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As the baby boomers approach retirement, many are searching for ideas that will assist them in preparing for the rest of their lives. Should they wait until retirement is upon them, or should they begin preparing today? Remembering that you may live well into your 80's and 90's, you want to be prepared to follow a course that you yourself chart. It seems the only sensible thing to do. If you are a working adult, there are aspects of your retirement that you should be planning for now. How will you be able to pay for your needs and wants during the final 1/3 of your life? It would also be prudent to nurture a healthy body and mind. Being knowledgeable about healthy eating habits and practicing them is certainly a good place to start. Are you making exercise and fitness a lifelong priority? The earlier that you begin to eat well and exercise, the greater will be the expectation of a longer and more fulfilling retirement. Your pre-retirement years are usually goal-oriented. Your career requires you to meet goals that are set for you or by you. You also take on a variety of challenges. It is by meeting or excelling in your goals and challenges that you are motivated to move forward. You flourish when you feel a sense of achievement. In retirement, you will also have the need for personal goals and challenges. Having the freedom to choose them, along with the element of flexibility to achieve them, will be especially rewarding. Your transition into retirement will impact you socially and emotionally as well. You will have many choices to make. Some of those choices will be for a time when you are active and healthy. Others will ensure that your final days are dealt with in a manner of your choosing.
Don't let a lack of understanding get in the way of planning a secure financial future for yourself or your loved ones. In this invaluable primer on personal finance and retirement planning, money expert Leonard P. Cole provides the information and know-how you need to wade through the piles of conflicting information surrounding consumers today. Cole encourages people to take a long, hard look at the difference between the things they want and the things they actually need in life-and then to incorporate that distinction into their retirement planning. Drawing from years of experience working with families on their income taxes, Cole understands what people need to know in order to make sound financial decisions for themselves. Using easy-to-understand terminology and writing in a lighthearted tone, he makes even the complicated and daunting world of personal finance and retirement comprehensible. Don't waste another day spinning your wheels. Educate and equip yourself to make wise financial decisions today so you can sit back and watch the future unfold with peace of mind-the kind that only comes from knowing that you have a plan and are sticking to it.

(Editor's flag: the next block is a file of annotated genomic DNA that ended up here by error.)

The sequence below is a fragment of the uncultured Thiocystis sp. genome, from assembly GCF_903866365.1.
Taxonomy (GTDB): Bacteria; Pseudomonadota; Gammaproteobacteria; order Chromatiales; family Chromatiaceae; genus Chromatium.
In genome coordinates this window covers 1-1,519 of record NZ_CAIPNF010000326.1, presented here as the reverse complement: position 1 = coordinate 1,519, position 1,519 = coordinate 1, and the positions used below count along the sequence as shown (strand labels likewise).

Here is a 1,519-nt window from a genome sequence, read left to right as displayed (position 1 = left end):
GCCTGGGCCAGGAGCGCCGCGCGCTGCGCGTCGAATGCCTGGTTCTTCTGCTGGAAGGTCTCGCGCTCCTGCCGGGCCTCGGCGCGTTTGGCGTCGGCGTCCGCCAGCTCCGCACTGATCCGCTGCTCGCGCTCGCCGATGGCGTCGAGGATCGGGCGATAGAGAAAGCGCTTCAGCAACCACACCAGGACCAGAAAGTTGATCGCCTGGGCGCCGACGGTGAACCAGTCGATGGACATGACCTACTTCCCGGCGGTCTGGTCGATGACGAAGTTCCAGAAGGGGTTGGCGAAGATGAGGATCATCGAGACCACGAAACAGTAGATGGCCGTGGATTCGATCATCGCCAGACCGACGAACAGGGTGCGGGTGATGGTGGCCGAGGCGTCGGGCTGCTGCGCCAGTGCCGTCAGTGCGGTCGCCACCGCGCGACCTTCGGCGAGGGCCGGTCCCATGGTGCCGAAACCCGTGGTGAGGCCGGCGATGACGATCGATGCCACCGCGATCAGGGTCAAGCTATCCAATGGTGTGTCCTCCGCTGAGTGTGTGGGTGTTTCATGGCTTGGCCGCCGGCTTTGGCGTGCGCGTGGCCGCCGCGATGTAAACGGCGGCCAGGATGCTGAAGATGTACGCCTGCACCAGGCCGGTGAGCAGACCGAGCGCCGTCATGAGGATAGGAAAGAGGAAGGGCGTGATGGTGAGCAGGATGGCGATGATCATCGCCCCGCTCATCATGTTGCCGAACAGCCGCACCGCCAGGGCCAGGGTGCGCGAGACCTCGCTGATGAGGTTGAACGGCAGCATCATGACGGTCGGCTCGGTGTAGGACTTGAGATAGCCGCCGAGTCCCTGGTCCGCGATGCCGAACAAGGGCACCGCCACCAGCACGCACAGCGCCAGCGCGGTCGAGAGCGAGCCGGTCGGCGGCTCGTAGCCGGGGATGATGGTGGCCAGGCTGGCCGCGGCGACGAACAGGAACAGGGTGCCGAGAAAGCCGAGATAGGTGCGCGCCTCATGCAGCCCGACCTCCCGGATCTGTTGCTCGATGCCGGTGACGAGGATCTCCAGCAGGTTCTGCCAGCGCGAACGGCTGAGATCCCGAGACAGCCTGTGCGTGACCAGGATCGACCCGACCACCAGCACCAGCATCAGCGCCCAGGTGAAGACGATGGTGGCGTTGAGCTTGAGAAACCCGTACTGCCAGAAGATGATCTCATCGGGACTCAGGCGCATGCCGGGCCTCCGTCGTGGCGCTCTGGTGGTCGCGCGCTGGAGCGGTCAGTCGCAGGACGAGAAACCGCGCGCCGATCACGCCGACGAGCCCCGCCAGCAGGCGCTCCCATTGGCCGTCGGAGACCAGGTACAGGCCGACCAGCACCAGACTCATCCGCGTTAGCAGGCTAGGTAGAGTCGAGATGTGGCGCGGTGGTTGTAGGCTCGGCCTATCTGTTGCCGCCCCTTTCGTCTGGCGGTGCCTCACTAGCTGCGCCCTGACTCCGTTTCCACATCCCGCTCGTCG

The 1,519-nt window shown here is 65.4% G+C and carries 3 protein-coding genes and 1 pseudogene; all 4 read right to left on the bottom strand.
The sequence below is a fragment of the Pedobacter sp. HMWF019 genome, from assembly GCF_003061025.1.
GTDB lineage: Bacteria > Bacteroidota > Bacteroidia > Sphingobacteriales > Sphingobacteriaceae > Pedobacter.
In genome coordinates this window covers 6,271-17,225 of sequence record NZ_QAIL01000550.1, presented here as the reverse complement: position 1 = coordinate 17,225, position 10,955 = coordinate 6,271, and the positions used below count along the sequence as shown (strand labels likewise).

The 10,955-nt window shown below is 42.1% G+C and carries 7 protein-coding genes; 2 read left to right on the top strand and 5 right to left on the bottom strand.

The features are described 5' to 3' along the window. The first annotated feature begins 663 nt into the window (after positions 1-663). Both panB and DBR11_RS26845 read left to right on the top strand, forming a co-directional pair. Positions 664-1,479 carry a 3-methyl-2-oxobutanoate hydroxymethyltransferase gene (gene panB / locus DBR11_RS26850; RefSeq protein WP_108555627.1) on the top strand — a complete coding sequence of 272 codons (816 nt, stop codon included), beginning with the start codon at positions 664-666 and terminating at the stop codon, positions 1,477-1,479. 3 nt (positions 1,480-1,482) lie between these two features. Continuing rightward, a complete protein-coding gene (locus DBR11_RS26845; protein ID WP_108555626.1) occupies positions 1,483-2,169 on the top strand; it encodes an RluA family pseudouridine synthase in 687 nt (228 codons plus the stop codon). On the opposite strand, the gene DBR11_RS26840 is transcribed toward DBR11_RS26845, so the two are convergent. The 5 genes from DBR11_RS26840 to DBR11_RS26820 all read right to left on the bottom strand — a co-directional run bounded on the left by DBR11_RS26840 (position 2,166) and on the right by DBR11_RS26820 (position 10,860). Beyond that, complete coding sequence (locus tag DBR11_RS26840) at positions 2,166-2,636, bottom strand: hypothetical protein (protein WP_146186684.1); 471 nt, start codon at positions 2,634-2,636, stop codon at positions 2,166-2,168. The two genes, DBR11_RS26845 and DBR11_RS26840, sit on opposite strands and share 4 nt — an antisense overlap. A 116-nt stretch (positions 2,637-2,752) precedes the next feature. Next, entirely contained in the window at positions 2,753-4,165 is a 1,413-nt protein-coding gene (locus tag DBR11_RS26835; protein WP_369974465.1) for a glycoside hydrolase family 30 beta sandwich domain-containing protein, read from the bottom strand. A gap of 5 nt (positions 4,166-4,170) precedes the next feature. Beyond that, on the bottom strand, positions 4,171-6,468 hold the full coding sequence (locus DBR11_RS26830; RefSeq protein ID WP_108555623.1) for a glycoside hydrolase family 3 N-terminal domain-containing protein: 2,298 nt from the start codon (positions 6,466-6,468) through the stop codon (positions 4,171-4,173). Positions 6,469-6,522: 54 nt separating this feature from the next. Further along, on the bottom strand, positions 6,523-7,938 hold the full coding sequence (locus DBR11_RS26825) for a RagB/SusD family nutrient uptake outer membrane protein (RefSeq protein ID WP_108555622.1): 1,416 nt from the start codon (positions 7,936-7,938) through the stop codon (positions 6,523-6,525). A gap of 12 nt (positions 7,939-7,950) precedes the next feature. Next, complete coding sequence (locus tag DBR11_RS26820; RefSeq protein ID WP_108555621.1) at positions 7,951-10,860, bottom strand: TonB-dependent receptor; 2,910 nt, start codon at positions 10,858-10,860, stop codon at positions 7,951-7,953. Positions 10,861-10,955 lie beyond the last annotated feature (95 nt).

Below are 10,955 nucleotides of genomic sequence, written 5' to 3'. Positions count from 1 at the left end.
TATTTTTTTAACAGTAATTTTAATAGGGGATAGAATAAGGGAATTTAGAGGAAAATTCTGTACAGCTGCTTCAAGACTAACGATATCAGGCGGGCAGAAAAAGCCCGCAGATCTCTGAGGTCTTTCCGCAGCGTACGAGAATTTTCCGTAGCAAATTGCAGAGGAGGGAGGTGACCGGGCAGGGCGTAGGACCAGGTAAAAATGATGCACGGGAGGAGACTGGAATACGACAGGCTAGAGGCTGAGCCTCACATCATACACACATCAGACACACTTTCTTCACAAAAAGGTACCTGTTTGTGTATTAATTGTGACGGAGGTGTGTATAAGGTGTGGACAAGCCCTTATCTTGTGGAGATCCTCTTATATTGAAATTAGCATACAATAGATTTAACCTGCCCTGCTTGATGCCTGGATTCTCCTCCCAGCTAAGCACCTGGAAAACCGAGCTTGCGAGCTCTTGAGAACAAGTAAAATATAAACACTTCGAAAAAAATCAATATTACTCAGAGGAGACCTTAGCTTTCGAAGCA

In many countries, social security and related government programs provide strong incentives for workers to leave the labor force at a young age. Research has shown that disability insurance programs can play a large role in the departure of older persons from the labor force, as many workers pass through disability insurance on their path from employment to retirement. But what is the real effect that disability insurance programs have on labor-force participation in different countries? InSocial Security Programs and Retirement Around the World, renowned economist David A. Wise authoritatively tackles this question. Fifth in the series, this volume's research encompasses the globe, traveling from Belgium to Canada to Japan and the United States, and covers the provisions of disability insurance programs as well as other pathways to retirement in over twelve countries. Presented in an easily comparable way, the findings inSocial Security Programs and Retirement Around the World have profound implications for how the provisions of a country's disability insurance program affect retirement.
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